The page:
• To Yourself.
    • There’s a difference between changing my mind about how long it will take me to do something and changing my time range because I’m tired of making decisions.
    • Don’t confuse “self-employed” with “freedom from commitments”.

(5) Track The Time

  • It’s called ‘tracking’ because you’re actively looking for clues about where The Time, somewhere out there in front of you, is headed.
    • It’s not called ‘following’ because that’s passive and lets time make decisions for you.
  • Time Trackers discover lost time.
    • They literally “find time” to do more work, because the act of tracking time helps them right then; in the very moment they need it most. Ever hand write a note and then — because of the very act of doing so — you realize you could probably just throw the note away?

The first four steps have one thing in common: They’re all decided and acted on before hand. Only the last one takes place in the moment.

I’d elaborate on that, but right now, my time’s up.

(Phoenix wordsmith Joey Robert Parks is primarily a non-fiction ghostwriter. In the last six years, he’s written five books for successful, entrepreneurial types; including: a fashion designer and stylist who got his start working for JFK and Oprah; and a book on creative innovation for a high profile, multimillionaire philanthropist. To see how productive Joey is this very moment, follow him on Twitter or visit www.joeyrobertparks.com)

A Series of Stresses or A Series of Adventures

Saturday, December 27th, 2008

by Josh Padnick

Although I love what I do, one of the more frustrating aspects of running a business is that YOU are always the bottleneck for everything. The reason we don’t produce sites faster is because I, personally, have to review them. The reason sales are at X but not Y is because I personally have not yet hired the right salesperson and because I personally am too busy to proactively follow up with every single lead. The reason we haven’t developed our new products faster is because I personally have to do some user interface designs but have been busy with other things.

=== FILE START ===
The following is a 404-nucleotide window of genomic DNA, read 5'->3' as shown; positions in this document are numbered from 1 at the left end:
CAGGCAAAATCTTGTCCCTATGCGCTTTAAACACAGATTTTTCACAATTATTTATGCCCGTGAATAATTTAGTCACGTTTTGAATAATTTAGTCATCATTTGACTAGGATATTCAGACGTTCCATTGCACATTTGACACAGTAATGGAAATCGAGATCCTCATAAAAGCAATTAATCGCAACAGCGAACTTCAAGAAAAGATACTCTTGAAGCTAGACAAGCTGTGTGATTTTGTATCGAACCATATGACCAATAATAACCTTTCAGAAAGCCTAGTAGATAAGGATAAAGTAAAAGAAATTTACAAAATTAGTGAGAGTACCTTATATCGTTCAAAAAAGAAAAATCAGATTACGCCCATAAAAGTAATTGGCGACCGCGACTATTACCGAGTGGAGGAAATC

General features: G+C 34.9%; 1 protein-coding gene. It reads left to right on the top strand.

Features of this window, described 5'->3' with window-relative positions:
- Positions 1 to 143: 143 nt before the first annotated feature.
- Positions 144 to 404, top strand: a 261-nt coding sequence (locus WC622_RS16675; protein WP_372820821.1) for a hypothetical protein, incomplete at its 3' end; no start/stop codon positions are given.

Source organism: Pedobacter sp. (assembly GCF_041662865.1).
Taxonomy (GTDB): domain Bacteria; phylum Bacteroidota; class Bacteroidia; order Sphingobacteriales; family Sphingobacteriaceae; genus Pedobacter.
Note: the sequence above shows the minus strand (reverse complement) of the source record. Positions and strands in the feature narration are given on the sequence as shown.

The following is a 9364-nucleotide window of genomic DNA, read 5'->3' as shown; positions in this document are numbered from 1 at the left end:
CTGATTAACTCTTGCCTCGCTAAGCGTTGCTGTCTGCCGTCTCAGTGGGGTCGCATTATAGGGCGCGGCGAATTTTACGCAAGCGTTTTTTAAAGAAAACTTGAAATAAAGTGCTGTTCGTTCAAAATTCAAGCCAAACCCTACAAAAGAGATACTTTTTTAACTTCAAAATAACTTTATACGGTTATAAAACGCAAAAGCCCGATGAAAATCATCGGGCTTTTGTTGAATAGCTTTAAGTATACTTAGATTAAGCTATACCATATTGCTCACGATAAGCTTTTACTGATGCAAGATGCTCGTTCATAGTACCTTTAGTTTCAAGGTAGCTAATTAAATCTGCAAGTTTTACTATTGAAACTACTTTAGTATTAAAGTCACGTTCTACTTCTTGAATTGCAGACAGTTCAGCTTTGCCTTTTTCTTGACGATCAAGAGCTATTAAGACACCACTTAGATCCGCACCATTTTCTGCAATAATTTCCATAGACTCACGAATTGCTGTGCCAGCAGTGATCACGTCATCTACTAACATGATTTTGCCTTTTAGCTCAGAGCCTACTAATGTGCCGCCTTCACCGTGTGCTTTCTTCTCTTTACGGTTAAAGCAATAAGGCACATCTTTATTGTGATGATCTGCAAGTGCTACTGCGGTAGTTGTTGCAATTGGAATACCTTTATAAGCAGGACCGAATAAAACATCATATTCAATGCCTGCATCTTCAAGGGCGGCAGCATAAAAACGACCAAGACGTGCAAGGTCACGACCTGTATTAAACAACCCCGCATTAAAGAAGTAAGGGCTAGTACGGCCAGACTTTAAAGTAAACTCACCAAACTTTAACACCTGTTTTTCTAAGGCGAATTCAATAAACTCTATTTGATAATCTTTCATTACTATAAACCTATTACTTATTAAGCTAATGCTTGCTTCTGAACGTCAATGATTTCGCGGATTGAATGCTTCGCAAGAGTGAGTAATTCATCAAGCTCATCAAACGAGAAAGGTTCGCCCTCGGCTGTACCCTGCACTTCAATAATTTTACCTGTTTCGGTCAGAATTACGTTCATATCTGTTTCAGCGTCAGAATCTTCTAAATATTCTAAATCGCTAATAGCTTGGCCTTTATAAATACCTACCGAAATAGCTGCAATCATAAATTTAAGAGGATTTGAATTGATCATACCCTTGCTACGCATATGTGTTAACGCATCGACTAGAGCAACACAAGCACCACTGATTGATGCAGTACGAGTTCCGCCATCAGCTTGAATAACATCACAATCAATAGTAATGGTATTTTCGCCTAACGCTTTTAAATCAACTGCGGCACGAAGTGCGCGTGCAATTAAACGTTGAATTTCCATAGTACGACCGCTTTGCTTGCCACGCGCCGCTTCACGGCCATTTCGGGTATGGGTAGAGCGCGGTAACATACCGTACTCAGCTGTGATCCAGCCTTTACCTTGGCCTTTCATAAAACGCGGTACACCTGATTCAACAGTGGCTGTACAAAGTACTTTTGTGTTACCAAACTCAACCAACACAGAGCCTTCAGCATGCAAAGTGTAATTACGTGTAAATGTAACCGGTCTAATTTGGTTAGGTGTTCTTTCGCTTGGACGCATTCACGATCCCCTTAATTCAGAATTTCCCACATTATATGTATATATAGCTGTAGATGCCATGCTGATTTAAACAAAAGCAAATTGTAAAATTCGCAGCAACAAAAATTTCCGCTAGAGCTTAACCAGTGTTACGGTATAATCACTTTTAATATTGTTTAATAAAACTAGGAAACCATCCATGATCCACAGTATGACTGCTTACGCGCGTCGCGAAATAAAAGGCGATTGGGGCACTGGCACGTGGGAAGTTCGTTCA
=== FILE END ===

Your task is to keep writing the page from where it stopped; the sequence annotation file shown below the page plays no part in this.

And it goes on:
teamworkIt sounds awful even just writing all that! Actually, the obsession with “I personally” is ultimately I think the completely wrong attitude when it comes to growing a company, but that’s the topic of another post I’ve been germinating lately.

Anyway, one unfortunate side effect of being the bottleneck is that it creates a feeling that I’m never finishing everything I want to, which is stressful. In school, we were always taught that finishing 100% of our homework was a good thing. You worked and worked until you finished what you had to do, and then you go have fun.

But what if you’re in a situation where you will literally NEVER finish all your work?

That was by far one of the most frustrating aspects for me of entrepreneurship. I was never “done”; I was never “caught up”. My personal productivity was always less than the amount of things that needed to be done.

So what do you do with a situation like that? Do you just raise the white flag and mentally adjust to “I’ll do the best I can”? Do you enlist the support of others to lighten the workload? Do you try to alter the whole dynamic of it all (stepping “outside” the problem)? Well, yes.

I actually have adjusted my attitude on this to three Key Ideas:

(1) I can only ask of myself that I do my best.

By definition, I can’t possibly do better than “my best.” So it stands to reason that all I can expect from myself is my best, and anything beyond that is simply unreasonable. This was a pretty helpful realization because it relieved me of the stress of trying to get everything done and instead made me realistic about what COULD be done.

(2) Enlist the support of others.

If I want our company to increase revenue by 5x this year, can I work five times as many hours? Can I work fives times as productively. Well, no. And yet there are companies that have grown by more than 5x in a single year. Where does the magic come from? It can only be through leverage: by enlisting the support of my colleagues, by enlisting the financial support of investors, by squeezing more juice out the oranges our vendors send us, by capitalizing on the relationships we have with our clients, etc. I’m still not nearly as good at this concept as I’d like to be, but I’m starting to realize it’s the ONLY way that great companies are ever built.